JUNE 6, 1993 SPORTS
Copyright 1993/THE TIMES MIRROR COMPANY
Great Expectations Nearing Fulfillment
When Bruce McNall traded for Wayne Gretzky in 1988, we all knew he wasn't merely buying a hockey player, he was buying the Stanley Cup. It came attached to Gretzky. After all, he had won it four times for the Edmonton Oilers.
And, when he didn't win it, he was in it. The final, that is.
No one in L.A. even knew what the Stanley Cup looked like. Or Gretzky, for that matter. All we ever saw of him was this guy skating around in a plastic helmet, waving a stick in the air after he had whipped in another goal against the Kings.
He got 56 of them and 170 points in only 63 games against the Kings. He found them barely harder to get through than Kleenex.
So, we hurried to the news conference when he was traded to get a fix on this new L.A. mega-star. I remember how startled we were at our first close-up at him. I don't know what we pictured — your basic Canadian roughneck dripping tobacco juice, toothless, face stitched like a wall motto, parts of his ear missing. I guess. Something called "Boom Boom," or "the Rocket," or "the Gorilla."
Heck, this guy didn't even look like Cowboy Flett. He had all his teeth, for cryin' out loud! Didn't have a stitch on him. He wasn't big. He looked too frail to be a hockey player. Not a tattoo anywhere.
He had this almost baby face, a nice smile, long blond hair. You would have figured him for a surfer if you'd run into him on the sand at Santa Monica. He could play the angel in a Christmas play.
This was a guy who had scored the most goals, 92, in a single season? Who scored the most single-season points, 215? Who scored the most points in the history of the game?
Our first thought was, those smart-alecks up in Canada had pulled a fast one. This couldn't be the great Gretzky, this — this altar boy. This was a fax.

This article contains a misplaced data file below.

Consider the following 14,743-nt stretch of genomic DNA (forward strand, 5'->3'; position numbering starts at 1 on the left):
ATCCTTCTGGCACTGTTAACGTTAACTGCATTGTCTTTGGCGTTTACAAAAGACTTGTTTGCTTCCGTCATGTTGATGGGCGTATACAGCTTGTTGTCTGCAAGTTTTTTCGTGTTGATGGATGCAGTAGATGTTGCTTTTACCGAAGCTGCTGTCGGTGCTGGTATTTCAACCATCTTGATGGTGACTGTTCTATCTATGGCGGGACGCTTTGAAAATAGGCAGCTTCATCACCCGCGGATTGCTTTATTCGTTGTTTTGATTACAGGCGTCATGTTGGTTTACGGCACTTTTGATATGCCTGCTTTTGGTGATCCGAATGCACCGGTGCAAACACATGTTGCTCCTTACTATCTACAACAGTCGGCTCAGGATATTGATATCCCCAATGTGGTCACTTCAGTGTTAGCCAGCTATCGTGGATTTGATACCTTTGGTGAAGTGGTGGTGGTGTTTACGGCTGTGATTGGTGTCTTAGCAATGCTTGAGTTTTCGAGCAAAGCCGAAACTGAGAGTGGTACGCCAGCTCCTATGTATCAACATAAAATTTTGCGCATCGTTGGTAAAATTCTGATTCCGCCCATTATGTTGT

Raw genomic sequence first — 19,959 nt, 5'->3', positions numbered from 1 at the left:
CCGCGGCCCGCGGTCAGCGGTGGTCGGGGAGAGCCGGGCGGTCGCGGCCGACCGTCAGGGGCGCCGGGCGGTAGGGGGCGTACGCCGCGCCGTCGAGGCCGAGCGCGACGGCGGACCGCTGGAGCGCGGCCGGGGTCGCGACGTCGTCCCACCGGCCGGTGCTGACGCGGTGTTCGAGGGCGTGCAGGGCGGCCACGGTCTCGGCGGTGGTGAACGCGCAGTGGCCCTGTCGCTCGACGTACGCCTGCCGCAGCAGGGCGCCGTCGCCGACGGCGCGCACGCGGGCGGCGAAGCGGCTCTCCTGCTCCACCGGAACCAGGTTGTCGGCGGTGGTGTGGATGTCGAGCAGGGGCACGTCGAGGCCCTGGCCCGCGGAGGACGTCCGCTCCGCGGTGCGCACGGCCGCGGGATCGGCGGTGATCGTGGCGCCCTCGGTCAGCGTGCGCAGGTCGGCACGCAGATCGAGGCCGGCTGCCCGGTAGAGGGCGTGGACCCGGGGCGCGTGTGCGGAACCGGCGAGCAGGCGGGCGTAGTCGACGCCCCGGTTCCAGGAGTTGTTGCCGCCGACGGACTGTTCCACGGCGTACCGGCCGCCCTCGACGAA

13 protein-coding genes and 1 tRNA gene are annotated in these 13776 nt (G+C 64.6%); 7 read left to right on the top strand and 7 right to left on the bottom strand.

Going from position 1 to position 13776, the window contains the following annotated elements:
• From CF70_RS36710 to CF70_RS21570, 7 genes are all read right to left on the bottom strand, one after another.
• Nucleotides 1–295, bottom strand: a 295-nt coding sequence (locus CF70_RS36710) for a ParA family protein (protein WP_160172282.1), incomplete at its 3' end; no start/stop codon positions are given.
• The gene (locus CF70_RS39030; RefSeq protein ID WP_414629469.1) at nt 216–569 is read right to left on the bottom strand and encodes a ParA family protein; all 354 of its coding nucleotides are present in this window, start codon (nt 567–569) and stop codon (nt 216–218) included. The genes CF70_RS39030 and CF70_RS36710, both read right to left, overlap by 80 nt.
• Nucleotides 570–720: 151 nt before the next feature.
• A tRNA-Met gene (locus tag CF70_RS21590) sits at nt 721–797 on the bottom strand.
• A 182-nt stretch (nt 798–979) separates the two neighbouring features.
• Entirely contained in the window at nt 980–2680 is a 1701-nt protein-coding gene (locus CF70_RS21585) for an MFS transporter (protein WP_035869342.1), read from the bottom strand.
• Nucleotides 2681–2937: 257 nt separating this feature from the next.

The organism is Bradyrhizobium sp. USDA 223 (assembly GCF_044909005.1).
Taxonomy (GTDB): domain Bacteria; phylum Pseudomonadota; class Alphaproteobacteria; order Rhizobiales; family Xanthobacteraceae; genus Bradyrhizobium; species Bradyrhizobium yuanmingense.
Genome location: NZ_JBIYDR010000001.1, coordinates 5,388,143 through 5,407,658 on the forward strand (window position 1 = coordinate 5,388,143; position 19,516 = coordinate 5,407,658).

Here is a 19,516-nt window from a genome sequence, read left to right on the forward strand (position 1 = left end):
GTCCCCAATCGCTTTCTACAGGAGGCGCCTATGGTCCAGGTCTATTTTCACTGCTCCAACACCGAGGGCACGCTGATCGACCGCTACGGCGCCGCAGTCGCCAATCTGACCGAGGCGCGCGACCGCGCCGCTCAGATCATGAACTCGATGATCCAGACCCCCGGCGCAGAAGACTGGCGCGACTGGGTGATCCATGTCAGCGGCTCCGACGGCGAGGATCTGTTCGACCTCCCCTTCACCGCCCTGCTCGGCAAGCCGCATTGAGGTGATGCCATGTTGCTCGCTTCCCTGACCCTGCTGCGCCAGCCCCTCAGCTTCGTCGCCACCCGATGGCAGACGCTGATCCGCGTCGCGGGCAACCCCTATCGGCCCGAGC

But L.A. fans were patient. They told him to take all the time he'd need. Take a year, if necessary. We'd wait.
Then, they sat back to see how he would do it. Unfortunately, his teammates did, too. Some of them should have paid to get in. They didn't think Gretzky needed any help. All of them would have qualified for the Lady Byng Trophy, which they give in this league to the player who tries to kill the fewest opponents during the season.
Everybody figured this was Wayne's world. They stood around waiting for him to do it all. All they wanted to do was take the bows.
The public kept waiting, too. Each day it kept expecting to pick up the paper and see where Gretzky had exploded for eight or 10 goals, had performed a double hat trick — after all, 49 times in his career he has had three or more goals in a game.
But first you need the puck. The Kings could never seem to find it, get it to him.
Gretzky handled it well, tried his best. No one brought it up specifically, but as year piled on to year, you could feel the unspoken parts of the postgame interview as Gretzky would patiently account for another disappointment.
"Er, ah, Wayne. It's about the Cup. Er, ah, the — ahem — Stanley Cup? Er, when can we expect that?"
When it looked as if it would be never, along came 1993. It had not been a good season for Gretzky. All those years of getting hammered into the boards had paid off in a herniated disk. He never even got on the ice till the season was half over.